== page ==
New youth center, a virtual kid's paradise
April 29, 2010
SCHWEINFURT, Germany -- When Lt. Gen. Rick Lynch, commander of Installation Management Command, unveiled his new roadmap last month in an effort to do a better job at taking care of Army families, this may have been exactly what he had in mind.
Entering Schweinfurt's new youth center is like walking into some parallel universe entirely run by middle and high school kids. Kids compete in video games, some show off their musical talent on a high-end Yamaha keyboard, while others surf the Internet in a state of the art technology lab-all pleasantly distanced from the stress of life in the Army. Even the homework room is in full use. Outside, a basketball game is in progress next to a skate park where skaters showcase their ollies. Meanwhile, a pack of youth tosses a football in the grassy area to the rear.
The youth center-part of the Child, Youth and School Services-opened April 8 after 13 months of construction and has been in full operation ever since. Everything about it comes off as ideal for an entire subculture within the military community known as the military brat. Even the timing of its opening in April couldn't have been planned more perfectly as the military commemorates the month in honor of the military child.
The new million-dollar facility is an improvement from the smaller, outdated one located on Ledward Barracks.
"It has a lot more," said John Gray, a seventh grader at the Schweinfurt middle school. "It's by the running track and near the school. There're more games and there's a kitchen so that they can make better food for us."
And that's not all.
"We have a very inviting space here," said Chris Withrow, the youth center director who recently moved to Schweinfurt after a three-year stint as the youth center director at Fort Lewis near Tacoma, Washington. "We have play space. And that's something we didn't have before. We can have these different programs running so no one is interrupted."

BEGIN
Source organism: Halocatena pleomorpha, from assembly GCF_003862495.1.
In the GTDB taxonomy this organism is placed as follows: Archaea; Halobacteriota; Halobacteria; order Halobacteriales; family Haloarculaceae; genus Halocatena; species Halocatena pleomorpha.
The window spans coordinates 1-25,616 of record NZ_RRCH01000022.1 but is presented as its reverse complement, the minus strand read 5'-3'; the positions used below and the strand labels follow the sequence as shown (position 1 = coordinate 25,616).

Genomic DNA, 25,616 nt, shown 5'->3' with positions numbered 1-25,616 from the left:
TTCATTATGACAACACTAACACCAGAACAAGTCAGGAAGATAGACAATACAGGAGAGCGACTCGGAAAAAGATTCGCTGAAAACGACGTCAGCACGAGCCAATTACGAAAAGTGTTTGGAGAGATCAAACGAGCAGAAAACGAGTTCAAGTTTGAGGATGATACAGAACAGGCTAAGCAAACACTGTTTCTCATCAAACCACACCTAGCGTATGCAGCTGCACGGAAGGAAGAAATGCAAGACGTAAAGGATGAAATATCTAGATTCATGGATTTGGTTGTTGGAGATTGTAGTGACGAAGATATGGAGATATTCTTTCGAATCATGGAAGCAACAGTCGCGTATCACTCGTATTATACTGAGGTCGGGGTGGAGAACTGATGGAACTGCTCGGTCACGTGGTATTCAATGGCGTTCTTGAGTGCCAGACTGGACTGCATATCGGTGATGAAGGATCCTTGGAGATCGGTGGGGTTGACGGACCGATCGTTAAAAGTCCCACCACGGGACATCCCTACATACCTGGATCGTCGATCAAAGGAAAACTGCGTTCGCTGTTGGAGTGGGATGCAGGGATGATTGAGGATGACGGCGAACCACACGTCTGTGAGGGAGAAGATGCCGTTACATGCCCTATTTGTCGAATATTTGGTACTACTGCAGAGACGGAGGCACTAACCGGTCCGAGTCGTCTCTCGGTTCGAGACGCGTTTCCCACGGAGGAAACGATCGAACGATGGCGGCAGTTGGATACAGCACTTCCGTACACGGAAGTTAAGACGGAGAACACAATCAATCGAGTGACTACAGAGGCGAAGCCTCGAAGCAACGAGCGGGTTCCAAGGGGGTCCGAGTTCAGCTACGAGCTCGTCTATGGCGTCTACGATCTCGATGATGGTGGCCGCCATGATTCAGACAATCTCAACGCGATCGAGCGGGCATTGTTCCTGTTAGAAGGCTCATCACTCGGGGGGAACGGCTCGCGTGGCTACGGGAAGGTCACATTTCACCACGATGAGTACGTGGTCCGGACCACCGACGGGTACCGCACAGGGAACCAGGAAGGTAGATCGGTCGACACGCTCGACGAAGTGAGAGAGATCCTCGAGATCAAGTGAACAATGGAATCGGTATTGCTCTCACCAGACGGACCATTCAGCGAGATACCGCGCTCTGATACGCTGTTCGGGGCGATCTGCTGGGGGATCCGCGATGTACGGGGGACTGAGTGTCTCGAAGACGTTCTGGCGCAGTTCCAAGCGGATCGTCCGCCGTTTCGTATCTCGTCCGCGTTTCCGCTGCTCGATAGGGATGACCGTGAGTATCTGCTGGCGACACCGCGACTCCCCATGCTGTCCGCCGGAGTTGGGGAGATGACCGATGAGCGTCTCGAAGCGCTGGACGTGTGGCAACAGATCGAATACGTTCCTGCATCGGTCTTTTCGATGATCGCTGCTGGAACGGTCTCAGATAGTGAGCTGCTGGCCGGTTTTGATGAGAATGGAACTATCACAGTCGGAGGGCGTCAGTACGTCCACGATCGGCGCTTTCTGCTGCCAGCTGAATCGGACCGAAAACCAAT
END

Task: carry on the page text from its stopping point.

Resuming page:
Previously, all activities were situated in one room. Now, those working on arts or crafts have their own dedicated space, he said. The same is true for those engaged in homework, videogames, music, cooking or web browsing.
Additionally, there's almost two-thirds more space, according to Withrow. The old facility fit only 32 people while the new one fits 88, he said. There's a kitchen which provides staff the opportunity to prepare more nutritious meals.
"The biggest improvement is that it's right across the street from the middle school," he said.
The facility boasts other features, though less recognized by youth center members, but improvements nonetheless. It's technologically and ecologically more advanced featuring energy efficient bathrooms, lighting, heating and cooling units.
In fact, the only disadvantage is that youth members had gotten used to the old location near the shoppette and PX's food court on Ledward. This, however, may give health-conscientious parents the upper hand in their children's eating habits since the new youth center, which comes equipped with a state-of-the-art kitchen-something entirely lacking in the old facility-provides staff the opportunity to prepare more nutritious meals.
One other possible disadvantage to the new location is that it falls off the regular shuttle bus schedule. But even that is being remedied, according to Withrow.
"That's something we're working on," Withrow said. "That can easily change. We're hoping by next year we have our own shuttle just for CYS services, at least between here and Askren." Withrow also expressed hopes to affect the bus contract so that students from Bamberg high school could be dropped off at the youth center.
For Schweinfurt's youth, the new center is a vast upgrade. But for parents, the improvements may even leave a footprint on the household. Mr. Withrow-who has two children of his own and was a foster parent for several years-brings to the stage a robust plan to incorporate education into the center.
The relationship between the schools and the youth center, for example, goes hand in hand. Both schools provide all the textbooks to the youth center. Withrow also gears members towards using the center's homework programs.
"I'd rather do my homework here than at home," said eight grader, Samantha Gray. "If you ever have a question, people can help and there're computers to do research."
There's even a proposal for a before-school program geared toward middle school students. The program, still on the drawing-board, would open at 5:45 a.m. and would provide breakfast, activities and homework support. The purpose of that program would be to ease the daily grind of Army life for families.
The new youth center may be a virtual paradise for Schweinfurt's youth, but its benefits are felt by all.
"That's the goal of Child, Youth and School Services: to reduce some of that stress on the parent so that they can go out and complete their mission and still have a family," Withrow said.